Here's an interesting set of charts that will especially resonate with those of us who follow economic and market cycles. Imagine that five years ago you invested $10,000 in the S&P 500. How much would it be worth today, with dividends reinvested but adjusted for inflation? The purchasing power of your investment has increased to $17,865 for an annualized real return of 11.66%.
A recap of the overall economy and stock and bond markets during the first quarter of the year. It also gives examples of historical data advisors and investors should consider when determining their investment strategies for the remainder of the year.
Allianz Life Generations Ahead Study finds parents’ bad experiences also impact millennials’ financial behaviors.
Much as I want to know the future, I’ve long since recognized the dangers of our addiction to predictions, which are usually heralded by so-called market gurus. I’ll give you seven surefire ways to spot those purveyors of bad advice, but first let’s look at a far more useful set of forecasts.
Over a long enough period, I agree, you will make money. But, simply making money is not the point of investing. We invest to ensure our current “hard-earned savings” adjust over time to provide the same purchasing power parity in the future. If we “lose” capital along the way, we extend the time horizon required to reach our goals.
We would do well to heed the teaching of behavioralists as we craft solutions to some of today’s thorniest problems.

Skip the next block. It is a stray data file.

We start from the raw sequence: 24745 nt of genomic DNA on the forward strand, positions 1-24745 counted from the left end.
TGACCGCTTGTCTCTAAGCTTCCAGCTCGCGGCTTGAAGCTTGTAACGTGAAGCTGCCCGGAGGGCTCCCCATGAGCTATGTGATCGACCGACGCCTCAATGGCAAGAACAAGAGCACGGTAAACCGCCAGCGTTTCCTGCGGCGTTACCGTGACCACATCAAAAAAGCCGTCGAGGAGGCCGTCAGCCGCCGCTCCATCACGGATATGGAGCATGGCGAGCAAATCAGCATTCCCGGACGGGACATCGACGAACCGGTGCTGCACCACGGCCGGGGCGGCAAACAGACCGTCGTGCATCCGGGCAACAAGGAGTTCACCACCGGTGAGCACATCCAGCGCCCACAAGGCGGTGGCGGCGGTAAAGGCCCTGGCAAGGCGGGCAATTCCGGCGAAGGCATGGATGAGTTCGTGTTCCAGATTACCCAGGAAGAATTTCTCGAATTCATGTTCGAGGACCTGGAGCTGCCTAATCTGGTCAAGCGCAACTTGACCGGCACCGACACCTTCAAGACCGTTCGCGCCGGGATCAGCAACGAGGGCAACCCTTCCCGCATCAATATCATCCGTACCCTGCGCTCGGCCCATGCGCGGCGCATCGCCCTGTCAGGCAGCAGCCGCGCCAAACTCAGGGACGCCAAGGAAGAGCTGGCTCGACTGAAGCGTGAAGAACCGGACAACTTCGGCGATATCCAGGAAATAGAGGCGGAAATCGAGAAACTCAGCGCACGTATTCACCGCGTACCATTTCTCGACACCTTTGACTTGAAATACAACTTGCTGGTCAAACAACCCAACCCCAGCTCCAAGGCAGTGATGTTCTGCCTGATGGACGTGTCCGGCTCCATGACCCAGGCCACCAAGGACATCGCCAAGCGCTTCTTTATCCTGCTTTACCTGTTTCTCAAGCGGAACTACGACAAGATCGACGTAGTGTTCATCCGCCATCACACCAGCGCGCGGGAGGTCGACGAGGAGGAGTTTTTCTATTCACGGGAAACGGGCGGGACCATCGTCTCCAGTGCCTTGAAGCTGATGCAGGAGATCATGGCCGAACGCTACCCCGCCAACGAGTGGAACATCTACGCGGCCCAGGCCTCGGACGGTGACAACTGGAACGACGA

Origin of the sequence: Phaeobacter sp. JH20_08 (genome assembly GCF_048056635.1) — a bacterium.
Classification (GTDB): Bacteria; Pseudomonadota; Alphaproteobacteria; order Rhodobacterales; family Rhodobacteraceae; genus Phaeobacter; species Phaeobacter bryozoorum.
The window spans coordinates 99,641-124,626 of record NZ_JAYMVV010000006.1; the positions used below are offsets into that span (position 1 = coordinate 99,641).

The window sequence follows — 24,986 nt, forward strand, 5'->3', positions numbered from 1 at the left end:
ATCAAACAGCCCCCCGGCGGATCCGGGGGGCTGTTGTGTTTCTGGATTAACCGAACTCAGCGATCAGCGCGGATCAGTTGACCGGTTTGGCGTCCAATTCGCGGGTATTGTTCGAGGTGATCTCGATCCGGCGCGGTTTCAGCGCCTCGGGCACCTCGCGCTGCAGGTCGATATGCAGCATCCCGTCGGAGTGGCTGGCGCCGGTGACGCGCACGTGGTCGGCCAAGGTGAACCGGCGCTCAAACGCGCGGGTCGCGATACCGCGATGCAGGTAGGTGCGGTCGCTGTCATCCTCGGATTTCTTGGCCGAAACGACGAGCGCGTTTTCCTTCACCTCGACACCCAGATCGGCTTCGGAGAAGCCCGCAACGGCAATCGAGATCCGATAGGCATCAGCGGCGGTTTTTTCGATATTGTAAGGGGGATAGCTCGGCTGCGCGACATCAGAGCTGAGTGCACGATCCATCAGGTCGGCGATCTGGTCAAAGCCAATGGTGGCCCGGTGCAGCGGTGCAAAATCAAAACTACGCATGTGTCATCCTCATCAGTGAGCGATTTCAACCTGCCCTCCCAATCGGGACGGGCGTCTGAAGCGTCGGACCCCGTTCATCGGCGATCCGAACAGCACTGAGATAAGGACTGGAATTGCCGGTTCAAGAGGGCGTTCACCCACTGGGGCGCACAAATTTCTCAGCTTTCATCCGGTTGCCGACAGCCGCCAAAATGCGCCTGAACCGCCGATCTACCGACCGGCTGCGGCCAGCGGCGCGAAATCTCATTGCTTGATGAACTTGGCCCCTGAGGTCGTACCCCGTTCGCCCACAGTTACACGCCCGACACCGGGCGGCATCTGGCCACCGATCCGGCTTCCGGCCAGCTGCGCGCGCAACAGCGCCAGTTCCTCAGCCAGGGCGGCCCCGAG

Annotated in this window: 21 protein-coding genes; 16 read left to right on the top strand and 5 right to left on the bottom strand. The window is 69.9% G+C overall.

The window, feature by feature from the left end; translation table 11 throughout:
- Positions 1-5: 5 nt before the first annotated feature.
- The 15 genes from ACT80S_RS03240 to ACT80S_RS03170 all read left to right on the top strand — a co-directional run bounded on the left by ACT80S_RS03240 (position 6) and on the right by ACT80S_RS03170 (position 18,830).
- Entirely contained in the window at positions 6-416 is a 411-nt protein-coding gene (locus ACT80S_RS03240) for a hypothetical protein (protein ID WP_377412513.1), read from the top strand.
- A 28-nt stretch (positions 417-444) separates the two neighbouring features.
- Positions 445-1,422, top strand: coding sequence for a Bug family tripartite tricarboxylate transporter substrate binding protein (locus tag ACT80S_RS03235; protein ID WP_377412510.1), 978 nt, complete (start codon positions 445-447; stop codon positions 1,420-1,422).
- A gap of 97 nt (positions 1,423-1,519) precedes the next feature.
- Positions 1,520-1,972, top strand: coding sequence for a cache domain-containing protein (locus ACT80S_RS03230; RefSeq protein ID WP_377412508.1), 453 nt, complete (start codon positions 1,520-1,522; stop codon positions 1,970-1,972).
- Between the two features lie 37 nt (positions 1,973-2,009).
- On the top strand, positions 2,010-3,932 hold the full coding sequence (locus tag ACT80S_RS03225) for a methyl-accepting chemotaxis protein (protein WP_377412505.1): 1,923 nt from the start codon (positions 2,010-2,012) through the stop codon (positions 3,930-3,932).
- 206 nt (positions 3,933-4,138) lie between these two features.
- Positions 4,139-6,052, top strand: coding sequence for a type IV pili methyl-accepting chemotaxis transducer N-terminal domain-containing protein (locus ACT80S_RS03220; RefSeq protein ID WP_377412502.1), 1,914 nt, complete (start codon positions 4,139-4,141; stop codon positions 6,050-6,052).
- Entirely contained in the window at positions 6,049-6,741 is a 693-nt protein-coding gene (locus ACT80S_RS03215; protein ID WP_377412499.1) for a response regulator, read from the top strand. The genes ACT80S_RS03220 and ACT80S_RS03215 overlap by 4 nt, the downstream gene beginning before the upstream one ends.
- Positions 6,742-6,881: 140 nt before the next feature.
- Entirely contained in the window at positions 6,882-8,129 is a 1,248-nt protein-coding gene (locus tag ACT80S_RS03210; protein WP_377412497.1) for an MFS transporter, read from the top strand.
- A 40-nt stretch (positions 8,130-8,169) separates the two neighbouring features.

Going from nest-egg saving to nest-egg spending may present a difficult challenge for many entering retirement, according to industry professionals.
Atop the “what matters most” list is debt. Specifically, global sovereign debt: U.S., Europe, Japan and China. We are at the end of a long-term debt cycle. Borrow, spend and grow is good for the economy. Credit is money. It is a multiplier that enables you to spend more than you have.
On June 20t, the CFP Board released a draft of proposed revisions to its Code of Ethics. The draft and the pronouncements surrounding the release are merely the latest in the Board’s long history of feigning interest in consumer advocacy in order to advance the organization’s own ambition to seize control of the financial planning industry. Its actions serve as a sterling example of why the CFP Board should never be entrusted to be the standard bearer for the profession.